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Lemma 29: Suppose $\{f_i':C_i\longrightarrow\Gamma^{H}\}$ is a finite set of infinite degree elvations and $\Delta \subseteq \Gamma^{H}$ is compact. Then for all sufficiently large $d>0$, there exists an intermediate covering $\Gamma_d$ such that

(a) $\Delta$ embeds in $\Gamma_d$

(b) every $f'_i$ descends to an elevation $\hat{f_i}:\hat{C_i}\longrightarrow \Gamma_d$ of degree $d$

(c) the $\hat{f_i}$ are pairwise distinct

Proof: We claim that the images of $f_i'$ never share an infinite ray (a ray is an isometric embedding of $[0,\infty)$). Neither do two ends of the same elevation $f_i'$. Let’s claim by passing to the universal cover of $\Gamma$, a tree $T$.

For each $i$, lift $f_i'$ to a map $\tilde{f_i}:\mathbb{R}\longrightarrow T$. If $f'_i$ and $f'_j$ share an infinite ray then there exists $h\in H$ such that $\tilde{f_i}$ and $h\tilde{f_j}$ overlay in an infinite ray. The point is that $\tilde{f_i}, \tilde{f_j}$ correspond to cosets $g_if_{\ast}(\pi_1(C))$ and $g_jf_{\ast}(\pi_1(C))$. But this implies that

$g_if_{\ast}(\pi_1(C))=hg_jf_{\ast}(\pi_1(C))$

This implies that $Hg_if_{\ast}(\pi_1(C))=Hg_jf_{\ast}(\pi_1(C))$. So $f'_i=f'_j$. A similar argument implies that the two ends of $f'_i$ do not overlap in an infinite ray. This proves the claim.

Let $\Gamma'$ be the core of $\Gamma^{H}$. Enlarging $\Delta$ if necessary, we can assume that

(i) $\Gamma'\subseteq\Delta$;

(ii) $\Delta$ is a connected subgraph;

(iii) for each $i$, for some $x_i\in C'_i$, $f'_i(x_i)\in\Delta$;

(iv) for each $i$, $|im(f'_i)\cap \delta\Delta|=2$.

For each $i$ identifying $C'_i$ with $\mathbb{R}$ so that $C$ is identified with $\mathbb{R}/\mathbb{Z}$ and $x_i$ is identified with $0$. Let

$\Delta_d=\Delta\cup(\bigcup_i f'_i([-d/2,d/2]))$

For all sufficiently large $d$,

$f'_i(\pm d/2)\notin\Delta$

Now, the restriction of $\Delta_d \longrightarrow \Delta$ factors through $\Delta_d/\sim\longrightarrow\Gamma$, where $f'_i(d/2)\sim f'_i(-d/2)$. This is a finite-to-one immersion, so, by theorem 5, we can complete it to a finite-sheeted covering map as required. $\Box$

Theorem 19: $D$ is LERF.

Recall the set-up from the previous lecture. We built a graph of spaces $\mathscr{X}$ for $D$.

Proof: Let $H\subset D$ be finitely generated. Let $X_H$ be the corresponding covering space of $X_{\mathscr{X}}$ and let $\Delta\subseteq X_H$ be compact. Because $H$ is finitely generated, there exists a subgraph of spaces $X'$ such that $\pi_1(X') =H$. We can take $X'$ large enough so that $\Delta \subseteq X'$. We can enlarge $\Delta$ so that it contains every finite-degree edge space of $X'$. Also enlarge $\Delta$ so that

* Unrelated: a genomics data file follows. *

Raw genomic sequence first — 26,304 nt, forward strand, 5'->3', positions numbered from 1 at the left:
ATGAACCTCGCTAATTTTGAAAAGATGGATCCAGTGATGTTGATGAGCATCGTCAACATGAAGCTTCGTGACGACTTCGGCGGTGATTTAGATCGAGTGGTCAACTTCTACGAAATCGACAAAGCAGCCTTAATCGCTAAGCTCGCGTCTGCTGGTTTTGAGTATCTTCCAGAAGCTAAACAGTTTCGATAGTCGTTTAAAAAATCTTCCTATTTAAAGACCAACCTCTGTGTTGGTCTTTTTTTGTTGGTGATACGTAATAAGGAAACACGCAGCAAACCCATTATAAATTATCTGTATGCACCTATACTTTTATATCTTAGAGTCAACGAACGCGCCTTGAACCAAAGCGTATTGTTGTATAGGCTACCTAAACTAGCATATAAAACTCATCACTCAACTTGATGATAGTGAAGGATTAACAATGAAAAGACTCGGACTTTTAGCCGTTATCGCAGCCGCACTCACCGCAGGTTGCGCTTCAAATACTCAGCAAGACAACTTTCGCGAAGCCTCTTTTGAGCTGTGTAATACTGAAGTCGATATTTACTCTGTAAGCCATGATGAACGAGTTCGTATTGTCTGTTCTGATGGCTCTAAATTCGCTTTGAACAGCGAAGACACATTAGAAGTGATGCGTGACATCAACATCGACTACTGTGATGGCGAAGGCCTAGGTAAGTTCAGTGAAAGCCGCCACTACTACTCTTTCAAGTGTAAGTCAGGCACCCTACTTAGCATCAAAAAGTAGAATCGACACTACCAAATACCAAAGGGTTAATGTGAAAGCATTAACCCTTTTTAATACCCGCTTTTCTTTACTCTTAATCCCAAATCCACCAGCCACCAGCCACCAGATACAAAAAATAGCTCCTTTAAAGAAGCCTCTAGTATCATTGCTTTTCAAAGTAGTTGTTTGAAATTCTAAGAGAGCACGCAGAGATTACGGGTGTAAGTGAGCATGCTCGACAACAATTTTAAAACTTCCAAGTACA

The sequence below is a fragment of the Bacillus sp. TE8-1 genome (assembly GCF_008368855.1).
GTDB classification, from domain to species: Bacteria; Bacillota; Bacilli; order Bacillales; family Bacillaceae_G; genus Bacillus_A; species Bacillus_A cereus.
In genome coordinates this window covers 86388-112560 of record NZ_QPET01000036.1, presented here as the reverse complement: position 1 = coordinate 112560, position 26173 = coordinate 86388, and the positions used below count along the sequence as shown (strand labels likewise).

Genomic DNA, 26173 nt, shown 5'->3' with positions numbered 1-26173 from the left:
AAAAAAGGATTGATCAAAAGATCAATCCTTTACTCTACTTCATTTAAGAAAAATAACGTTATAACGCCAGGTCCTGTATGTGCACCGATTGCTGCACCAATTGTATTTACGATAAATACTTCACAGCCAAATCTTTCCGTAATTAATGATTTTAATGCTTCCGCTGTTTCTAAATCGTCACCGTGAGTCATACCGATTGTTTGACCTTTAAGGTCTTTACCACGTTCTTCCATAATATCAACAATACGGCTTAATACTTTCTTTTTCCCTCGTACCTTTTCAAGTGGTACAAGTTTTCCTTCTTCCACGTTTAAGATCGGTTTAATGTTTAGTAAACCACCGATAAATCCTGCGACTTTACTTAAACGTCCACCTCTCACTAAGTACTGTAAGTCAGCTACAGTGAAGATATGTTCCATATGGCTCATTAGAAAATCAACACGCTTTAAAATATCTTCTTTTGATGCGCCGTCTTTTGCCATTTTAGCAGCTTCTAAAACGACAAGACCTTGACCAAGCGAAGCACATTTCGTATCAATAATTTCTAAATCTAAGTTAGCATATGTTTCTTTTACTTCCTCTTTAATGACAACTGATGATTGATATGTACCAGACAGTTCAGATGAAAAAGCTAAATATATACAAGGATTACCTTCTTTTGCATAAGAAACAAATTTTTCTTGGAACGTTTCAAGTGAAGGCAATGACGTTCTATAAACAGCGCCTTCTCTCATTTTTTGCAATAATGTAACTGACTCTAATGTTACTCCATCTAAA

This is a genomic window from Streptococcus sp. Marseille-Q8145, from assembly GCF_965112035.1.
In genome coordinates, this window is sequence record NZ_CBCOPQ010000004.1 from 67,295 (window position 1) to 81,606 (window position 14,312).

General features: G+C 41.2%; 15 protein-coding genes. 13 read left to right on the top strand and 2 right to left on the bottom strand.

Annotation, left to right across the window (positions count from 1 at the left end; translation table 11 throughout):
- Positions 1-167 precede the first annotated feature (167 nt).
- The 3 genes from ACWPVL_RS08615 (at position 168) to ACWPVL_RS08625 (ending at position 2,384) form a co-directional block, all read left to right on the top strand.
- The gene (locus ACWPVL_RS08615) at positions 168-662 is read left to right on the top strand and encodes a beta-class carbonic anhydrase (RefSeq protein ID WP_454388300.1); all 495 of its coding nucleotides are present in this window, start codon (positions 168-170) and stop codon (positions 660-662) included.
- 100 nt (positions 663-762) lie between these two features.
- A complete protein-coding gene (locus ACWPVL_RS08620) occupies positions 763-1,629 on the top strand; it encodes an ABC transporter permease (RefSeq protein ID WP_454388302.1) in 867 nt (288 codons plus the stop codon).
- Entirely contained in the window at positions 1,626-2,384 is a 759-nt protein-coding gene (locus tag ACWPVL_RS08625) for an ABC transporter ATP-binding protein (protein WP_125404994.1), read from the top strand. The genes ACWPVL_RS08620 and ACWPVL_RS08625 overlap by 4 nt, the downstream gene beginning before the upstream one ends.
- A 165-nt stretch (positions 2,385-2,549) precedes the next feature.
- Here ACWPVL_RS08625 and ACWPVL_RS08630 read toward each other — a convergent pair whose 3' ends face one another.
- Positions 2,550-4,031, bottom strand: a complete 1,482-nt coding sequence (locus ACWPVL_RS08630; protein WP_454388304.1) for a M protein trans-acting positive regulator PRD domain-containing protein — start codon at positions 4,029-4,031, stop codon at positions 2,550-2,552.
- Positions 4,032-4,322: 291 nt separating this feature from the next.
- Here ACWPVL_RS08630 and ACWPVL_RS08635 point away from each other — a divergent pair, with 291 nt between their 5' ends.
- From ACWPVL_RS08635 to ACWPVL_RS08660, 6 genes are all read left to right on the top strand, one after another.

$\partial^{\pm}_{e'}(\Delta\times (\mathrm{interval}))\subseteq\Delta$

for any $e'\in E(\Xi')$. For each $v'\in V(\Xi')$ let $\Delta_{v'}=\Delta\cap X_{v'}$ and let ${f'_i}=\{$ incident edge map of infinite degree $\}$.

Applying lemma 29 to $\Gamma^H=X_{v'}$, for some large $d$, set $X_{\hat{v}}=\Gamma_d$. (Here we use the fact that vertex groups of $\mathscr{X}'$ are finitely generated)

Define $\mathscr{X}^+$ as follows:

$\bullet \Xi^+=\Xi^-$

$\bullet$ For each $v^+\in V(\Xi^+)$, the edge space is the $X_{v^+}$ that the lemma produced from the corresponding $v'$.

Now, by construction, $\bigcup_{v^+}X_{v^+}$ can be completed to a graph of spaces $\mathscr{X}^+$ so that the map

$X_{\mathscr{X}'}\longrightarrow X_{\mathscr{X}}$

factors through $X_{\mathscr{X}'}\longrightarrow X_{\mathscr{X}}$ and $\Delta$ embeds. Let $\mathscr{X}^-$ be identical to $\mathscr{X}^+$ except with +’s and -‘s exchanged. Clearly $\mathscr{X}^+\cup\mathscr{X}^-$ satisfies Stallings condition, as required. $\Box$

Theorem 8: Let $\Gamma$ be a $\delta$-hyperbolic group with respect to $S$. If $u,v \in \Gamma$ are conjugate then there exists $\gamma\in\Gamma$ such that

$\gamma u\gamma^{-1}=v\\l(\gamma)\leq M(l(u),l(v))$

where $M$ depends only on $\Gamma$.

Proof: We work in $Cay_S(\Gamma)$. Let $\gamma\in \Gamma$ be such that $\gamma u\gamma^{-1}=v$.  Let $\gamma_t \in [1,\gamma]$ be such that $d(1,\gamma_t)=t$. We want to find a bound on $d(\gamma_t, v\gamma_t)$.

Let $c=[1,\gamma u]$. By Lemma 9,

$d(\gamma_t,c(t))\leq 2(\delta+l(v))\\ d(v\gamma_t,c(l(\gamma u)-(l(\gamma)-t)))\leq 2(\delta+l(v))$

Also

$d(c(t),c(l(\gamma u)-(l(\gamma)-t)))=l(\gamma u)-l(\gamma)+t-t\\=l(\gamma u)-l(\gamma)\leq l(u)$

So $d(\gamma_t,v\gamma_t)\leq 4(\delta +l(u)+l(v))= R(l(u),l(v))$. Thus $l(\gamma_t^{-1}v\gamma_t)\leq R$. Suppose that $l(\gamma)> \#B(1,R)$. By the Pigeonhole Principle there exist integers $s>t$ such that $\gamma_t^{-1}v\gamma_t=\gamma_s^{-1}v\gamma_s$. It follows that one can find a shorter conjugating element by cutting out the section of $\gamma$ between $\gamma_t$ and $\gamma_s$.

Recall, for $\gamma \in \Gamma$, $C(\gamma)=\{g\in\Gamma: g\gamma=\gamma g\}$ is the centralizer of $\gamma$.

Theorem 9: If $\Gamma$ is $\delta$-hyperbolic with respect to $S$ and $\gamma\in\Gamma$, then $C(\gamma)$ is quasi-convex in $\Gamma$.

Proof: Again we work in $Cay_S(\Gamma)$. Let $g\in C(\gamma)$, $h\in [1,g]$. We need to prove that $H$ is in a bounded neighborhood $C(\gamma)$.

Just as in the proof of Theorem 8,

$l(h^{-1}\gamma h)=d(h, \gamma h)\leq 4(\delta+2l(\gamma))$

Well, $g$ and $h^{-1}\gamma h$ are conjugate. By Theorem 8 there exists $k\in \Gamma$ such that

$k^{-1}\gamma k=h^{-1}\gamma h \\ l(k)\leq M(l(\gamma), l(h^{-1}\gamma h))\\ \leq M(l(\gamma),4(\delta+2l(\gamma)))$

But $h^{-1}k\gamma=\gamma hk^{-1}$ so that $hk^{-1}\in C(\gamma)$ and $d(h,hk^{-1})=d(1,k^{-1})=l(k^{-1})=l(k)\leq M$.

Exercise 15: Prove that

$\Gamma_A=\mathbb{Z}^2\rtimes_A\mathbb{Z}$

is not hyperbolic for any Anosov $A$.